Five smashing pumpkin recipes Celebrate fall with the irresistible earthy flavor of pumpkin combined with a touch of sugar and spice. With some pumpkin harvests down this year, you can opt for canned to get your pumpkin fix. These recipes are all easy to make and will be a special treat for your family and friends. Extra pumpkin puree can be used in spaghetti sauce, chili, mashed potatoes, muffins, applesauce, oatmeal or pancakes. Pumpkin Pudding 1 (15-ounce) can canned pumpkin 1/2 teaspoon pumpkin-pie spice 1-1/2 cup milk 3-1/2-ounce package instant vanilla pudding Mix pumpkin and pumpkinpie spice together in a bowl with a wooden spoon. Slowly stir in milk. Mix well. Add the instant pudding mix, and stir slowly for about one minute until it thickens. Portion into serving dishes, and chill the mixture in the refrigerator until ready to serve. Garnish with whipped cream (if desired) and a dusting of crushed gingersnap cookies. Makes six servings. — Karen Pumpkin Latte 1 cup milk 1 tablespoon canned pumpkin 2 tablespoons vanilla extract cinnamon, ground to taste (up to 1/4 teaspoon) 1/2 cup strong coffee, or 1/4 cup espresso In a saucepan, heat milk and pumpkin until steaming. Stir in vanilla and cinnamon. Put mixture in a blender or use an immersion blender, and blend for 15 to 20 seconds until thick

Frugal Living by Sara Noel

and foamy. Pour into tall glass, then add coffee (or espresso). — Debbie Pumpkin Waffles 2 cups flour 1/4 cup sugar 1 tablespoon baking powder 1 teaspoon ground cinnamon 1/2 teaspoon salt 2 eggs 1-1/2 cups milk 4 tablespoons butter, melted 1/2 cup canned pumpkin Combine the first five ingredients, and mix well. Add the remaining ingredients, and mix well. Spray a preheated waffle iron with nonstick cooking spray. Pour 1/4 cup batter onto the waffle iron. Cook approximately four minutes. — Kim Pumpkin Dump Cake 1 (29-ounce) can pure pumpkin 1 (12-ounce) can evaporated milk 3 eggs 1 cup sugar 1 teaspoon salt 3 teaspoons cinnamon 1 box yellow-cake mix 1 cup chopped pecans 3/4 cup melted margarine Preheat oven to 350 F. Grease 9-by-13-inch pan. Mix first six ingredients until well combined, and pour batter into pan. Sprinkle cake mix on top and then a layer of pecans. Pour melted margarine over top. Bake 50 minutes. Serve with whipped topping or ice cream. — Tammy

8C — The Sunday Courier, Forest City, NC, Sunday, October 11, 2009



Continued from Page 1C

he said. “This is what God is to me,” he said. In essence, God is all about love, Young said. And the ways the book is working in others’ lives is both joyful and humbling. “I have over 50,000 e-mails from all over the world,” Young said. “But the person who sticks out to me most is a pastor’s daughter I met in Florida.” She grew up learning that when you were bad, God punished you, Young said. So when she learned she had cancer, she felt it was a direct result of something displeasing she’d done in her life. “She told me she wasn’t afraid to die, she was just afraid of the look of disgust God would give her,” he said. “She said the book changed her... she was no longer afraid to walk through the thin veil.” Of reading the book, Young said he would tell those who hadn’t read it or were struggling to get through it, to hang on. “The first five chapters are very wrenching,” he said. “It’s a mystery suspense wrapped up in it.” Young is looking forward to his appearance at Gardner-Webb. His

speaking engagement is scheduled as part of the university’s homecoming weekend activities. “I’m going to the homecoming game and I love colleges anyway,” he said. The whole journey – writing the Continued photo book, selling millions of copies – Bettina Donovan has volunteered more than 13 years at Mountains Branch Library, Young said it’s not about him at all. Lake Lure. She is retiring at the end of this month, said librarian Melanie Greenway. “This is a God thing,” he said. “There is no way to look at it and say it’s not.” Contact Flynn via e-mail at aflynn@

Upcoming events, new releases at Fireside

Oct. 13 – Fireside Book Club meets/ attends signing at 6 p.m. Oct. 22 – First Meeting of The Civil War Era Book club at 6 p.m. Interested in the Civil War Era? In brushing up on your History? Everyone is welcome. Nov. 6 – Author Event: Ed Southern visits Fireside for a reading/signing from 5 to 7 p.m.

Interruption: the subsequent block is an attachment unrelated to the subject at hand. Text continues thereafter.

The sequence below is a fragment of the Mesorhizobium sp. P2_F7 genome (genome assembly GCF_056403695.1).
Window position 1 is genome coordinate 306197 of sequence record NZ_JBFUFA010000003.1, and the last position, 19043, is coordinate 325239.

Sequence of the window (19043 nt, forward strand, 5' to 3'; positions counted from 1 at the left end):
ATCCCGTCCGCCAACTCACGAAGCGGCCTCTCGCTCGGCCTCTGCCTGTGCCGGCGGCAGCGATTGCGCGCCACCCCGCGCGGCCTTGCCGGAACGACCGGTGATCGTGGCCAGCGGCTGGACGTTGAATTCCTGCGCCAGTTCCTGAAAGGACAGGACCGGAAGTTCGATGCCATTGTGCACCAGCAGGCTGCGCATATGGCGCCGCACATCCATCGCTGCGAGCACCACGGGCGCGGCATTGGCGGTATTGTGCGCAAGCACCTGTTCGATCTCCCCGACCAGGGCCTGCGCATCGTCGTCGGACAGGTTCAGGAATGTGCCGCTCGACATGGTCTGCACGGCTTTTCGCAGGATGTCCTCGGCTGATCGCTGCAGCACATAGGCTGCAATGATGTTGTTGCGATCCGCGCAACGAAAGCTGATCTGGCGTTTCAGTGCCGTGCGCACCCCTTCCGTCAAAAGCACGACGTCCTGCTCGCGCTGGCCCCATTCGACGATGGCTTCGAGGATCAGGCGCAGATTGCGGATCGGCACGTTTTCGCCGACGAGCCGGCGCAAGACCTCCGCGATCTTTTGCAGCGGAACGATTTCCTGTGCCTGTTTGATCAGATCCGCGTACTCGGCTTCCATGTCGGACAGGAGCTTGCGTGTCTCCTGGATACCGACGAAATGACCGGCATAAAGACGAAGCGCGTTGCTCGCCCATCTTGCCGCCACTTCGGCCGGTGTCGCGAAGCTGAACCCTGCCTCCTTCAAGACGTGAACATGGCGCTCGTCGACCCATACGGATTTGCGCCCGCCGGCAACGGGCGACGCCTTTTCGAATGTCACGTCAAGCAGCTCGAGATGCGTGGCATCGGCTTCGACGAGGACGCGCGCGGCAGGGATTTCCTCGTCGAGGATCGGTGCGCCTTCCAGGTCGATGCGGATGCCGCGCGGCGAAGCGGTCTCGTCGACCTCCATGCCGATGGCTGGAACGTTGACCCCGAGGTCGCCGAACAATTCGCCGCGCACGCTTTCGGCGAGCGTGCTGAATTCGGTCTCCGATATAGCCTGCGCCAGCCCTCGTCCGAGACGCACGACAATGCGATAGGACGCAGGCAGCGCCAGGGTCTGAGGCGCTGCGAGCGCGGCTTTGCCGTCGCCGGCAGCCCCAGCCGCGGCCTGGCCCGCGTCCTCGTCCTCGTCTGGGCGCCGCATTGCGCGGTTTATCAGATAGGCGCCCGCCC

Nov. 13 – Author Event: Local author Jim Schroyer visits Fireside with his debut novel, “Crossroads: The Wisdom of Grace,” from 5:30 to 8 p.m. Fans of Jan Karon will enjoy this novel. Nov. 21 – Author Event: Bestselling authors Joan Medlicott and Celia Miles return to Fireside for a read-

ing/signing, from 1 to 3 p.m. All events are open to the public.

New Releases/Bestsellers ADULT RELEASES “The Last Song” by Nicholas Sparks “The Lost Symbol” by Dan Brown “Don’t Look Twice” by Andrew Gross “Going Away Shoes” by Jill McCorkle CHILDREN’S “Dear Vampa” by Ross Collins “Vunce Upon a Time” by Jotto Seibold “Do Not Build a Frankenstein” by Neil Numbermann “The Happiest Hippo in the World” by Danielle Steel

Historical Society Book Club reading ‘Lost Plantations

FOREST CITY — The Rutherford County Historical Society book club and history discussion group is currently reading, “Lost Plantations of the South,” by Marc Matrana, M.D. The book will be discussed on Tuesday, Oct. 27, at 7 p.m.. at the County Annex, 289 N. Main Street, Rutherfordton. Matrana will speak to the group via a speaker phone and answer questions and take comments about his new book. Matrana is a native of Louisiana and is currently the chief resident at the Ochsner Medical Center in New Orleans. In addition

to his medical career, Matrana has developed a solid reputation as a historian and author of award-winning books about the South. “Lost Plantations of the South,” was published by the University Press of Mississippi in September 2009. The book details the history of 60 plantation estates across 13 southern states and the story of their demise due to war, neglect, fire and vandalism. The book contains 189 vintage photographs selected from the archives of the Library of Congress. Matrana is an advocate for the preservation of antebellum-era

homes and buildings and encourages adaptive reuse of vacant historic structures. He also encourages community efforts that help steer commercial development away from historic sites and homes. “Lost Plantations of the South” is available at the Rutherford County Library. In addition, copies of Matrana’s first book, “Lost Plantation: The Rise and Fall of Seven Oaks,” can also be found at local libraries. For more information contact Robin S. Lattimore at 447-1474, or by e-mail at

Library’s photo contest winners announced FOREST CITY — Friends of Mountains Branch Library announce the 2009 Photo Contest Winners. The winning pictures will be featured in the Mountains Branch Library 2010 calendar. First place — Blaine Cox, Lake Lure, “Morning Moonset”; Dale Gray, Lake Lure, “Gold Finch on Blackeye Suzie”; Billie Nicholson, Lake Lure, “Blueboat & Reflections” Emily Gillespie, Lake Lure, “Rainbow over the Rock”;

Also Rob McComas, Mill Spring, “Sunset Sunrise, fishermen”; Jeffrey Smith, Rutherfordton, “Leaves on Deck” ; Sheila Spicer, Rutherfordton, “Wild Turkeys”, Mike Lumpkin, Lake Lure, “Rainy View from Bayfront; Also Beth Henson, Lake Lure, “Gazebo”; Chris Wolfe, Lake Lure, “Turtles”; Jane Howell, Lake Lure, “Rocky Broad #1”; and Bruce and Tina Ahart, Lake Lure, “Bottomless Pools.”

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NOVEMBER BIRTHDAYS to be included in our

Birthday Calendar Send your name or your loved one’s name and birth date with One Dollar to be included in our

Birthday Calendar

to be published the first of November. Submit birthdays for November by October 26th

Send to: The Daily COurier Attn: Birthday Calendar 601 Oak Street Forest City, NC 28043 Name:

KT & Aaron Band Live!!!

Birth Date: Your Name: Full Address: Phone:

Daily Courier October 11, 2009  

Daily Courier October 11, 2009

Daily Courier October 11, 2009  

Daily Courier October 11, 2009